April 20, 2009
As David Leigh, S.J., was finishing up a book in the late 1990s, much talk was in the air about the approaching new millennium and the cataclysm that would be wreaked on all humankind. Y2K, of course, came and went without the world ending, yet all those late 20th-century prognostications got the English professor thinking about his next scholarly project.Many of Father Leigh’s students already had been questioning why there was so much literature out there about the end of the world, so Leigh decided to take a closer look. His decade-long research yielded Apocalyptic Patterns in Twentieth-Century Fiction, published late last year by the University of Notre Dame Press.
Leigh studied various forms of apocalyptic literature, ranging from the theological to something more on the order of science fiction. He surveyed 20 novels by authors such as John Updike, Doris Lessing, C. S. Lewis, Toni Morrison, Walker Percy, Salman Rushdie and others. He also examined theological thinkers like Jürgen Moltmann, Teilhard de Chardin, Paul Ricoeur and Karl Rahner.
A few of the recurring themes Leigh came across in his readings include the cosmic battle between good and evil, death and dying, and humans getting right with God. He says apocalyptic literature serves many purposes. Some of it is purely for entertainment. Many are cautionary tales. Other works can be read as metaphor for people enduring oppressive or trying times.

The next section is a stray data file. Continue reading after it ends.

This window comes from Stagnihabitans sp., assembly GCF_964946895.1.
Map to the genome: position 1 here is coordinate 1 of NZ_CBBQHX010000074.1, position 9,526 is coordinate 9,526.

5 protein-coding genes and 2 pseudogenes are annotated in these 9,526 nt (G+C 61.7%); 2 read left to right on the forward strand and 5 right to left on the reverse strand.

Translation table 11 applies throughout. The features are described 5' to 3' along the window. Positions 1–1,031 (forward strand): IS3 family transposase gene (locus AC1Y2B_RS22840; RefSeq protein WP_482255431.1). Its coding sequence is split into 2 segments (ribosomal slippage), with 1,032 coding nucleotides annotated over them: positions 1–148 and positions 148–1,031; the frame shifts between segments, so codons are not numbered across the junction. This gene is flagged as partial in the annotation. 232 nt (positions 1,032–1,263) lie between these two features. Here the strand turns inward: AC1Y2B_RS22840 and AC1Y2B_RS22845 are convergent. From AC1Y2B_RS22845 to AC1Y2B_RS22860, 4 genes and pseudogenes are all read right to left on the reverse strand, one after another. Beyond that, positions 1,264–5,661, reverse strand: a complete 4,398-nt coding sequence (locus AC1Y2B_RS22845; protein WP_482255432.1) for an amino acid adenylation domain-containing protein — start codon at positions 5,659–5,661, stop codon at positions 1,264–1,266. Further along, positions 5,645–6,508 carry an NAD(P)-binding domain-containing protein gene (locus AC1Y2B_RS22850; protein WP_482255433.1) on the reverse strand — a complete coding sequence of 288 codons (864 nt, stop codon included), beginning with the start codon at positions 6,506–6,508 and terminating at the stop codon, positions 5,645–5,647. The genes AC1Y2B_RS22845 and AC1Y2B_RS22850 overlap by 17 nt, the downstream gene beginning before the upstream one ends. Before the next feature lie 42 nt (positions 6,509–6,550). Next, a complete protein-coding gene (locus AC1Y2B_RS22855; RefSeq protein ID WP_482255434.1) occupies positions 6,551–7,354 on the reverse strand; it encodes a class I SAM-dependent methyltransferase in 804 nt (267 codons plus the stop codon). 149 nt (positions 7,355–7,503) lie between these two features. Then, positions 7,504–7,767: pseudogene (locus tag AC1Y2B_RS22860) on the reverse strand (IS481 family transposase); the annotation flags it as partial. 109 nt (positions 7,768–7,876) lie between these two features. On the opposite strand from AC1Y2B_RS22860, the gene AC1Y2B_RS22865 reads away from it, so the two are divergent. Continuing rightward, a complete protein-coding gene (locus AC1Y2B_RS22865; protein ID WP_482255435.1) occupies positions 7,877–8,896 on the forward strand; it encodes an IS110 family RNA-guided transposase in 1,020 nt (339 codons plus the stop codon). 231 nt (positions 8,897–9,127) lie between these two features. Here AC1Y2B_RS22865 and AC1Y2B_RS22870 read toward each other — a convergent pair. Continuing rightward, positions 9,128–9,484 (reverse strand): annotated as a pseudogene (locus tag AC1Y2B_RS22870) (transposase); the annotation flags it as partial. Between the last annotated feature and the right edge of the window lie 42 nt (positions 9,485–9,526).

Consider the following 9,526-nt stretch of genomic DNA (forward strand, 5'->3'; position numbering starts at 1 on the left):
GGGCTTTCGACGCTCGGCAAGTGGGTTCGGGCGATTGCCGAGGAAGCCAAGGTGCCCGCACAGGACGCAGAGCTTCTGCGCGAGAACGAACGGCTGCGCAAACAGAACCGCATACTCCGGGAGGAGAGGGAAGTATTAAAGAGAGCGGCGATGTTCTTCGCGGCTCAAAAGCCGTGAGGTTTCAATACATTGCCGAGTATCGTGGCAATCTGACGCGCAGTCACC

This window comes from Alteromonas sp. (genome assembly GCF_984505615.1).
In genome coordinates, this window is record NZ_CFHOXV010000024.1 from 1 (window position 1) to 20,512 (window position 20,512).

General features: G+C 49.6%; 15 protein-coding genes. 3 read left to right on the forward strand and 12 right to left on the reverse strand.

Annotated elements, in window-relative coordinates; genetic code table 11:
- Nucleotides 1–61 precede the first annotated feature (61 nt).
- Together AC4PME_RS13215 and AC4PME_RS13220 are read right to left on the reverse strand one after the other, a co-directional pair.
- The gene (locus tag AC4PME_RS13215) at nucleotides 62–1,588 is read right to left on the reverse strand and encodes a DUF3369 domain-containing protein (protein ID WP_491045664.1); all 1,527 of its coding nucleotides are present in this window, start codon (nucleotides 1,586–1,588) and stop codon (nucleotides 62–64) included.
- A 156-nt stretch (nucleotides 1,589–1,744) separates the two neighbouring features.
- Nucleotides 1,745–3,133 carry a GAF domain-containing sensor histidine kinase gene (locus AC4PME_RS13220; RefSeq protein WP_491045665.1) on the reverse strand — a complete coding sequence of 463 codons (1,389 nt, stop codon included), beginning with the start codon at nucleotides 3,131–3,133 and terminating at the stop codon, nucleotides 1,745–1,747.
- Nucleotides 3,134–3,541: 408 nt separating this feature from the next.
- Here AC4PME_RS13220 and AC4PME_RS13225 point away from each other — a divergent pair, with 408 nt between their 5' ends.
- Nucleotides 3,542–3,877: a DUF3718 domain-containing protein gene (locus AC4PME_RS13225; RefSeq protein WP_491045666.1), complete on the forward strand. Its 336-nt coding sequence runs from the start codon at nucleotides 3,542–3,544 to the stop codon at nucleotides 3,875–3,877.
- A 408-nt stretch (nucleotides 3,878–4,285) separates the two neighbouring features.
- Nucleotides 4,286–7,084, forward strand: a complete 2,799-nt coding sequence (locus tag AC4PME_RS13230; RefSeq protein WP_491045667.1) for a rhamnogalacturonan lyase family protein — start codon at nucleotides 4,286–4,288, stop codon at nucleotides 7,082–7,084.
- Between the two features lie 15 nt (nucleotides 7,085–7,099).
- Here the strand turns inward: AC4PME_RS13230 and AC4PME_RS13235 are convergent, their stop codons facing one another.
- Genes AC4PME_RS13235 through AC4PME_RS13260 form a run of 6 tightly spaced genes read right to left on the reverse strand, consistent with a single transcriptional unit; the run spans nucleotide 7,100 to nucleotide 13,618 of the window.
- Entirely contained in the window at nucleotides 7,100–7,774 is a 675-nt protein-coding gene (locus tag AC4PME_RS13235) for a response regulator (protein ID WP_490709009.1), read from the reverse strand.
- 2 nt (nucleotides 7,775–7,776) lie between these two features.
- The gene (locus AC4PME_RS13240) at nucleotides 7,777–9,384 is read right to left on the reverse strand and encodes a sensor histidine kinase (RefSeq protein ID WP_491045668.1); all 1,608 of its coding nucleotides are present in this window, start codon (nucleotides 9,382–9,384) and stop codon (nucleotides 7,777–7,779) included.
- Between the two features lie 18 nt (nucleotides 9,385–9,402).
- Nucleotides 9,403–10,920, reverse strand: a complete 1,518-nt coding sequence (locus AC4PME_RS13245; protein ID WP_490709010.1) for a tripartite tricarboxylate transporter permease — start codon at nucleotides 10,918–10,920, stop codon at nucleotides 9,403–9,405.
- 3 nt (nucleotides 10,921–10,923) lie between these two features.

Ruminations on the end of the world are nothing new. Leigh’s book reaches back to Revelation, a defining work of apocalyptic literature, which he says is rooted in Old Testament books such as Daniel and Joel. Yet, apocalyptic literature proliferated in the 1900s, and for good reason. “We tend to think of the 20th century as being advanced,”Leigh says. “We had all the tools and all the science, and thought of ourselves as sophisticated. Yet, we had a higher scale of violence and evil in that century.”
Indeed, two world wars, the Holocaust and a nuclear standoff between the United States and the Soviet Union provided no shortage of inspiration for the apocalyptic authors of the 1900s.And there’s as much fodder today, with the heightening prospect of a nuclear weapon being developed by an unstable government or falling into the hands of a terrorist, a mounting concern over the fate of the environment and an everpresent potential for ruinous natural disasters.
When asked, Leigh says he has no inside information on when the world will actually end, but speaking from his own tradition, he says, “For Christians, after the coming of Christ, the whole world is in its last stage. We’re an eschatological people, meaning we are people of the last days—not in an escapist way, but we’re supposed to build the Kingdom of God on earth as much as possible.”
All comments are moderated for appropriateness and may take a few minutes to appear.
No one has commented.